No matter how old you are, it’s always a good idea to plan for your retirement. 22 and fresh out of college? You’d be smart to open an IRA, even if you can only contribute a few bucks a month to it. That’s because of the power of compound interest. As your money grows, the new total is the base that your interest rate applies to. So, over longer periods of time, your money will snowball into larger and larger sums.

The question for many, however, is how to actually get started saving for retirement. Between bills, loan payments, rent, and childcare, it’s often hard enough just to get by – let alone seriously plan ahead for the future. It may seem impossible, but with the right strategy, saving for retirement can be a real possibility.

Start by budgeting

The first and most important part of any retirement planning strategy is a budget that allows you to save. Without a solid budget, it can be hard to know where all your money goes. You look at your bank statement or credit card bill at the end of the month and scratch your head wondering how you possibly could have spent that much.

Tracking your spending and budgeting go hand in hand, and you’ll need to focus on both if you want to build a healthy retirement savings. Not sure where to start? Try out the 50/20/30 budget. It’s simple, easy to remember, and very effective. Here’s how it works.

  1. 50% of your income can be spent on necessities. That includes rent, groceries, gas to get to work, and childcare and schooling. Basically, the bare bones that make life work.
  2. 20% of your income should be put into savings. If you want to break it down further, you can put 10% toward retirement, and 10% toward an emergency savings.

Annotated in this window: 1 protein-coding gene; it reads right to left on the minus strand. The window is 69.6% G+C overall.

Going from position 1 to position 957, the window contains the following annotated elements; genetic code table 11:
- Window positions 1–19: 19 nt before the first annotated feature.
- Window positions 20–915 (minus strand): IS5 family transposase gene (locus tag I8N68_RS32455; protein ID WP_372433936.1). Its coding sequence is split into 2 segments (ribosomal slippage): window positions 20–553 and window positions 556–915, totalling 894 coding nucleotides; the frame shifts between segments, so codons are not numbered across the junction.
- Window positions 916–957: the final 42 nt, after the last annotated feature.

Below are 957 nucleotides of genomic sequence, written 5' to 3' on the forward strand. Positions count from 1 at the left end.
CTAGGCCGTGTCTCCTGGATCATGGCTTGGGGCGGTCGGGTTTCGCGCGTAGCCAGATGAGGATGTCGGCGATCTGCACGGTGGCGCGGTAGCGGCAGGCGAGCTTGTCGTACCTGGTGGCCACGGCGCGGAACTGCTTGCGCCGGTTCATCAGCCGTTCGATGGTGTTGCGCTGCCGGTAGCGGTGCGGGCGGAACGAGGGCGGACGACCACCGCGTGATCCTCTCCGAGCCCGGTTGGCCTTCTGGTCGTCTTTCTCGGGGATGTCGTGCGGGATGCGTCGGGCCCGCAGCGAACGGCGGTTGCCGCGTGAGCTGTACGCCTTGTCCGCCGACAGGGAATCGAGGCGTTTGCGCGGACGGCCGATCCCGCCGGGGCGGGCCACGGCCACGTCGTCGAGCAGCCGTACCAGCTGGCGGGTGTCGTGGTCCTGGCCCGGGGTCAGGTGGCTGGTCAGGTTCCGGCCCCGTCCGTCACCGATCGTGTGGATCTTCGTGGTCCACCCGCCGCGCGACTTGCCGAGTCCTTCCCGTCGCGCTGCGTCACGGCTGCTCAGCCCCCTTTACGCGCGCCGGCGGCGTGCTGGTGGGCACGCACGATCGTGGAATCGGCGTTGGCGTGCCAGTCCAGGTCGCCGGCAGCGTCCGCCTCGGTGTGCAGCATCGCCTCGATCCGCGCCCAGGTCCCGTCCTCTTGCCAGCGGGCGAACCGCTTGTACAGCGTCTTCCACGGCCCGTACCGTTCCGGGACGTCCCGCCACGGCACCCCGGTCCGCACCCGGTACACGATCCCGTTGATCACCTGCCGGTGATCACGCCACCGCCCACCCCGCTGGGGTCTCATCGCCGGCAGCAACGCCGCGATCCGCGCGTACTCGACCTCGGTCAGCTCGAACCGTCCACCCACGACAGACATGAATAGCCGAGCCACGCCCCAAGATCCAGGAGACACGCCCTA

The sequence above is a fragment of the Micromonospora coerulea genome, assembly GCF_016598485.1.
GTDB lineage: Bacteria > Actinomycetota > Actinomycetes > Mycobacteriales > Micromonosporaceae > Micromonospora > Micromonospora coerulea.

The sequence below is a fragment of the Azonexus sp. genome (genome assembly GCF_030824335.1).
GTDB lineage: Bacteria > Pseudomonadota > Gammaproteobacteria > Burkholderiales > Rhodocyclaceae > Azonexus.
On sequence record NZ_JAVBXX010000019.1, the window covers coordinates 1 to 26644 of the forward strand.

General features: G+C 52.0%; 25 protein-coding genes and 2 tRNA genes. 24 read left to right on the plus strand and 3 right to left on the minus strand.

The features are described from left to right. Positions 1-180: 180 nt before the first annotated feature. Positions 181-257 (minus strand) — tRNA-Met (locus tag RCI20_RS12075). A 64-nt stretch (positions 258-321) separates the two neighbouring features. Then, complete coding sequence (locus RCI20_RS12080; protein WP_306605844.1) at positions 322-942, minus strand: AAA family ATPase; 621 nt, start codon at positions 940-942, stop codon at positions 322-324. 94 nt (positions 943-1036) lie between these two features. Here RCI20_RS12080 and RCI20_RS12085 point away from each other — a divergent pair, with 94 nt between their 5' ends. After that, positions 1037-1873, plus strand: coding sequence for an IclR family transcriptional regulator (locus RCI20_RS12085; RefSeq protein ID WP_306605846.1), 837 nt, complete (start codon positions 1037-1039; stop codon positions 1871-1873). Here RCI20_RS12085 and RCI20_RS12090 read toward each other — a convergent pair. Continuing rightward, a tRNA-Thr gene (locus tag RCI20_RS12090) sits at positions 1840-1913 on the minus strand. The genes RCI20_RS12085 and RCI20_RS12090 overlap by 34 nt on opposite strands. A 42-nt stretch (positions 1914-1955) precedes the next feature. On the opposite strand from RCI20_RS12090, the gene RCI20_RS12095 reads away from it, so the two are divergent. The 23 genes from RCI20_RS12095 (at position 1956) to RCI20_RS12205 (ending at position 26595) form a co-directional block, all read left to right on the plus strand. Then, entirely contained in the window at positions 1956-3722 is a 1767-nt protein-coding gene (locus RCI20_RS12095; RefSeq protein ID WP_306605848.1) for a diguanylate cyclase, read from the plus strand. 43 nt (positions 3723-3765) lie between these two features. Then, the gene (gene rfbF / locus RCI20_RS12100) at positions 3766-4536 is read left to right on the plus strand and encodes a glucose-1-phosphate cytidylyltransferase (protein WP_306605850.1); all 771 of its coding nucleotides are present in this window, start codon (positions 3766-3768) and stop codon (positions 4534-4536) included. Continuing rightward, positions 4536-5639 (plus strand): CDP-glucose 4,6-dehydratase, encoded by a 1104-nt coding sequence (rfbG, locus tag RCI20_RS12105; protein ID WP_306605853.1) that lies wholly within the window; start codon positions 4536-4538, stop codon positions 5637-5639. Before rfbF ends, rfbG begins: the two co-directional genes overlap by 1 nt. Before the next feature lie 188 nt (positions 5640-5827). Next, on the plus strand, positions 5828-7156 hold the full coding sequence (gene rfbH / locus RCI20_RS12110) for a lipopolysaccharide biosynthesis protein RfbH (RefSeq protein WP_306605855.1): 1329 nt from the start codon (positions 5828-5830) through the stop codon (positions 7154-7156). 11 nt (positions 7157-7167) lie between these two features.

3. 30% of your income can be spent on whatever you like! Baseball games, trendy shoes, commissions from your favorite artist – whatever floats your boat is fair game.

Make sure you’re diligent about categorizing and tracking your various expenses, so you always know where your money is going, and you can correct course if you see you’re overspending in one area.

Consider your assets

Another part of retirement planning is considering what assets you have at your disposal. This likely applies more to those later in their careers, as young upstart professionals don’t usually own property, significant stock holdings, or other assets. If you do own financially significant assets, however, these can factor into your retirement planning portfolio. How so? Consider these options:

  • If you own a home but your retirement savings is a little less than ideal, you may have the option to downsize or take out a reverse mortgage loan. If you’re not sure how those work, see this informative article to have a reverse mortgage explained.
  • If you’re younger, don’t be afraid to start considering how any possible inheritance may factor into your retirement plans. If your parents own a house that they plan on passing on to you, that could be a significant boost to your assets, for instance. They’re difficult conversations to have, but they’re worth having, especially if you plan on starting a family of your own.
  • If you have an investment portfolio that isn’t intended for something specific (like a wedding or a down payment on a house), this can also factor into your retirement plans.

Not everyone is fortunate enough to have access to assets that are useful in retirement planning. For those that do, they can be grateful to factor them into their plans. For those that don’t, they may need to be more careful and purposeful about budgeting.

Know where to make sacrifices

Lastly, no matter your savings profile or asset portfolio, chances are that you will need to make some sacrifices in order to fully plan for retirement. Maybe it’s not taking the longer, more expensive version of the vacation you’d planned. Maybe it’s working a little more overtime to pay down your debt so you can really focus on saving.

Whatever sacrifice you have to make, know that it’s worth it in the long run. Too many Americans come to the ends of their careers without enough – or anything at all – saved for retirement. Don’t let that be you. With the right planning, retirement can be comfortable and enjoyable.

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